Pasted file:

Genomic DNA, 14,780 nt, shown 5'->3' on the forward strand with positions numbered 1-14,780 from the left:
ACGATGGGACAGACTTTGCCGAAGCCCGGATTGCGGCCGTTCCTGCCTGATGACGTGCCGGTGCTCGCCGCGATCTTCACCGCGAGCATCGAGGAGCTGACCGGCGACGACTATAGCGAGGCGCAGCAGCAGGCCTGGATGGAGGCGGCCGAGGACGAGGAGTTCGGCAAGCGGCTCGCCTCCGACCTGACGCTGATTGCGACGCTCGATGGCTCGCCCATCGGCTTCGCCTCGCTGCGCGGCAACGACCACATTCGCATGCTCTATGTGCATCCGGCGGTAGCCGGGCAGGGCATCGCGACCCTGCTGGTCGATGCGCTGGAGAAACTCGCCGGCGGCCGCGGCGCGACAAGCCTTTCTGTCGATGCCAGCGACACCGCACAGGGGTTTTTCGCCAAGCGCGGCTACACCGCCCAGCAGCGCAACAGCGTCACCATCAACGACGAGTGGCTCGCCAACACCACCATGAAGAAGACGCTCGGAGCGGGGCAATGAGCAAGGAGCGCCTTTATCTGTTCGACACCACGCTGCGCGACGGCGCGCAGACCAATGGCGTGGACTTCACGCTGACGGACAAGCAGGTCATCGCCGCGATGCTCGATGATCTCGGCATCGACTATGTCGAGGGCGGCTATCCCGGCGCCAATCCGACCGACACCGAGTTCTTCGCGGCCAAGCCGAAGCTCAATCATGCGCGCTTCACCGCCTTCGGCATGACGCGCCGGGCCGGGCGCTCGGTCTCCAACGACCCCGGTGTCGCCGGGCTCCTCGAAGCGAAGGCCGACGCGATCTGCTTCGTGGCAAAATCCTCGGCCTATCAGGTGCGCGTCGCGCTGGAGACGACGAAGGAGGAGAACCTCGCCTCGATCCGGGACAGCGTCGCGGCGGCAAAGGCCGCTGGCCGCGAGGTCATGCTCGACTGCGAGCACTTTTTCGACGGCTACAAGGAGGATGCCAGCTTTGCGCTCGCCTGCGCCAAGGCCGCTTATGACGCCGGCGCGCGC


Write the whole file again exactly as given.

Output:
Genomic DNA, 14,780 nt, shown 5'->3' on the forward strand with positions numbered 1-14,780 from the left:
ACGATGGGACAGACTTTGCCGAAGCCCGGATTGCGGCCGTTCCTGCCTGATGACGTGCCGGTGCTCGCCGCGATCTTCACCGCGAGCATCGAGGAGCTGACCGGCGACGACTATAGCGAGGCGCAGCAGCAGGCCTGGATGGAGGCGGCCGAGGACGAGGAGTTCGGCAAGCGGCTCGCCTCCGACCTGACGCTGATTGCGACGCTCGATGGCTCGCCCATCGGCTTCGCCTCGCTGCGCGGCAACGACCACATTCGCATGCTCTATGTGCATCCGGCGGTAGCCGGGCAGGGCATCGCGACCCTGCTGGTCGATGCGCTGGAGAAACTCGCCGGCGGCCGCGGCGCGACAAGCCTTTCTGTCGATGCCAGCGACACCGCACAGGGGTTTTTCGCCAAGCGCGGCTACACCGCCCAGCAGCGCAACAGCGTCACCATCAACGACGAGTGGCTCGCCAACACCACCATGAAGAAGACGCTCGGAGCGGGGCAATGAGCAAGGAGCGCCTTTATCTGTTCGACACCACGCTGCGCGACGGCGCGCAGACCAATGGCGTGGACTTCACGCTGACGGACAAGCAGGTCATCGCCGCGATGCTCGATGATCTCGGCATCGACTATGTCGAGGGCGGCTATCCCGGCGCCAATCCGACCGACACCGAGTTCTTCGCGGCCAAGCCGAAGCTCAATCATGCGCGCTTCACCGCCTTCGGCATGACGCGCCGGGCCGGGCGCTCGGTCTCCAACGACCCCGGTGTCGCCGGGCTCCTCGAAGCGAAGGCCGACGCGATCTGCTTCGTGGCAAAATCCTCGGCCTATCAGGTGCGCGTCGCGCTGGAGACGACGAAGGAGGAGAACCTCGCCTCGATCCGGGACAGCGTCGCGGCGGCAAAGGCCGCTGGCCGCGAGGTCATGCTCGACTGCGAGCACTTTTTCGACGGCTACAAGGAGGATGCCAGCTTTGCGCTCGCCTGCGCCAAGGCCGCTTATGACGCCGGCGCGCGC